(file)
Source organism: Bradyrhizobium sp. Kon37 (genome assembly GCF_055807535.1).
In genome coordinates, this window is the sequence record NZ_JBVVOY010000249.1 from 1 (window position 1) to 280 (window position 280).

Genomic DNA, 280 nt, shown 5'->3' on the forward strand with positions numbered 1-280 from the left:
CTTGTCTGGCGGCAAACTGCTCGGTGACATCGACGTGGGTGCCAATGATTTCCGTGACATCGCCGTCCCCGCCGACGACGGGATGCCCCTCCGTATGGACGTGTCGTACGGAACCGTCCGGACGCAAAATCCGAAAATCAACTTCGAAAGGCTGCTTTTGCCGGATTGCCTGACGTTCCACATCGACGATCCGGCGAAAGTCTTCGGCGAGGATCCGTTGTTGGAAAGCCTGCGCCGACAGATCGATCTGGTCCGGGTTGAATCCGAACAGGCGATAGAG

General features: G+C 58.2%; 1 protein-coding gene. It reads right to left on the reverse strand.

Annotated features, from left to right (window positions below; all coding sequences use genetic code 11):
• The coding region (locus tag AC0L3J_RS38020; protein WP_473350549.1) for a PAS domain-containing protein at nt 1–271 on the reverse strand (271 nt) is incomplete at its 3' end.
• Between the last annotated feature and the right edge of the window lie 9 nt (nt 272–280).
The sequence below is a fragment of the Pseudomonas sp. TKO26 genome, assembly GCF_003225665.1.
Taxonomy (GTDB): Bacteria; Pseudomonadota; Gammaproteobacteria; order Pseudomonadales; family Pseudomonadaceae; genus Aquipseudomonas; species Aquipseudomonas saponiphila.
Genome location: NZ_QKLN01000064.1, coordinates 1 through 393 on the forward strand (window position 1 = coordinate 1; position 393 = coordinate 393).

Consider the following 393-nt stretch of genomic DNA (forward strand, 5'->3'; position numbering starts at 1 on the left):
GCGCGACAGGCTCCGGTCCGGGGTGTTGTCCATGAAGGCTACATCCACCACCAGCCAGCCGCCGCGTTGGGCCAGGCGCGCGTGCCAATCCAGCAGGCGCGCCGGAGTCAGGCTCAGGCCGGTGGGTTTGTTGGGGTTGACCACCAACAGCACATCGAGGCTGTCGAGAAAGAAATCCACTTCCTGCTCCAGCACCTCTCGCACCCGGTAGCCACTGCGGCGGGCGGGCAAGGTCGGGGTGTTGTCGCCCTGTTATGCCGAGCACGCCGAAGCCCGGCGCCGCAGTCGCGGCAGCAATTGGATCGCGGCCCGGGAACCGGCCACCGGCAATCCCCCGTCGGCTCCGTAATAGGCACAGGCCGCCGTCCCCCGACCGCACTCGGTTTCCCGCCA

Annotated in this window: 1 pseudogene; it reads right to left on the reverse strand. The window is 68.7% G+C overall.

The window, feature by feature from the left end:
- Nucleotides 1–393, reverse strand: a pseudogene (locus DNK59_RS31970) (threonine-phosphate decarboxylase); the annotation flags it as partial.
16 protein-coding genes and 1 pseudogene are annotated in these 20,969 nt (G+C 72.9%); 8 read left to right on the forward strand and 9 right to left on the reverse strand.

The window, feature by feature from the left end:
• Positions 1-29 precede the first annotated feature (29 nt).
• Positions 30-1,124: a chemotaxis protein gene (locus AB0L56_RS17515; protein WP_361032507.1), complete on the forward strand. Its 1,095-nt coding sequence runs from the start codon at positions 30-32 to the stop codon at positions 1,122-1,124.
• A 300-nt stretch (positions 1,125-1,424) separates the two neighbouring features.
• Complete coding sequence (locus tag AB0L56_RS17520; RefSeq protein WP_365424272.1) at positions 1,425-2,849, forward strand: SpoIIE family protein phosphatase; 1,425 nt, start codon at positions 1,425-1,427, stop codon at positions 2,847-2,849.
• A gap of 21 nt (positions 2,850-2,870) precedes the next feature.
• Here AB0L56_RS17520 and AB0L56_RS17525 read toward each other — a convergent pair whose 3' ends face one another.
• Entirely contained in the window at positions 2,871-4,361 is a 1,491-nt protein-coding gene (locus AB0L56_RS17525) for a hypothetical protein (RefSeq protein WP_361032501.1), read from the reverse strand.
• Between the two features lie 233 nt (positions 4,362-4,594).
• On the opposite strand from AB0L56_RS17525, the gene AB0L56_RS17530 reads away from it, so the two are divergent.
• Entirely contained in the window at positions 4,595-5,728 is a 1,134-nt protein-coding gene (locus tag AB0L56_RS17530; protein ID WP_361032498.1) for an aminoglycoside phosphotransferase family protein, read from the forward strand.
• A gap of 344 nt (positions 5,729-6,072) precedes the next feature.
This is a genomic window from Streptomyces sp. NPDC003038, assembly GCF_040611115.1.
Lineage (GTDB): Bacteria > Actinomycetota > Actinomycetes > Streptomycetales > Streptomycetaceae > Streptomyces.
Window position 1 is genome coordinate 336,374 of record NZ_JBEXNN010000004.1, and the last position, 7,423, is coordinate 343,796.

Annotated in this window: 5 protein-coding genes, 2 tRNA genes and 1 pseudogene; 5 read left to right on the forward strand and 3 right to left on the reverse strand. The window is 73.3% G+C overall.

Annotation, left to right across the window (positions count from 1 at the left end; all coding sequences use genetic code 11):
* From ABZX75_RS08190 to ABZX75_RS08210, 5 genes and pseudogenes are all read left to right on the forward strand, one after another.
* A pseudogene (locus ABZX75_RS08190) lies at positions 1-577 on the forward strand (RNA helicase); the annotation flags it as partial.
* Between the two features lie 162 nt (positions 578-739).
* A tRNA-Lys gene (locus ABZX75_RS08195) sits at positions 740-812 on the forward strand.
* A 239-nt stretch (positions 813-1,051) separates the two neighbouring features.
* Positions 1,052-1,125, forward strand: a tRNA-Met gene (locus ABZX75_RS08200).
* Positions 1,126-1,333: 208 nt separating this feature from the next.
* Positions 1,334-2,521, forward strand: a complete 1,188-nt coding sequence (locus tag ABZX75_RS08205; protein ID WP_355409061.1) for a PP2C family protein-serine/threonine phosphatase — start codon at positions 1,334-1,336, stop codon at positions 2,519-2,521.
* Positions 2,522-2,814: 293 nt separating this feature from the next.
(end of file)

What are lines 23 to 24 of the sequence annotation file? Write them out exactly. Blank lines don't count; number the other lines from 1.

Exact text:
• A gap of 21 nt (positions 2,850-2,870) precedes the next feature.
• Here AB0L56_RS17520 and AB0L56_RS17525 read toward each other — a convergent pair whose 3' ends face one another.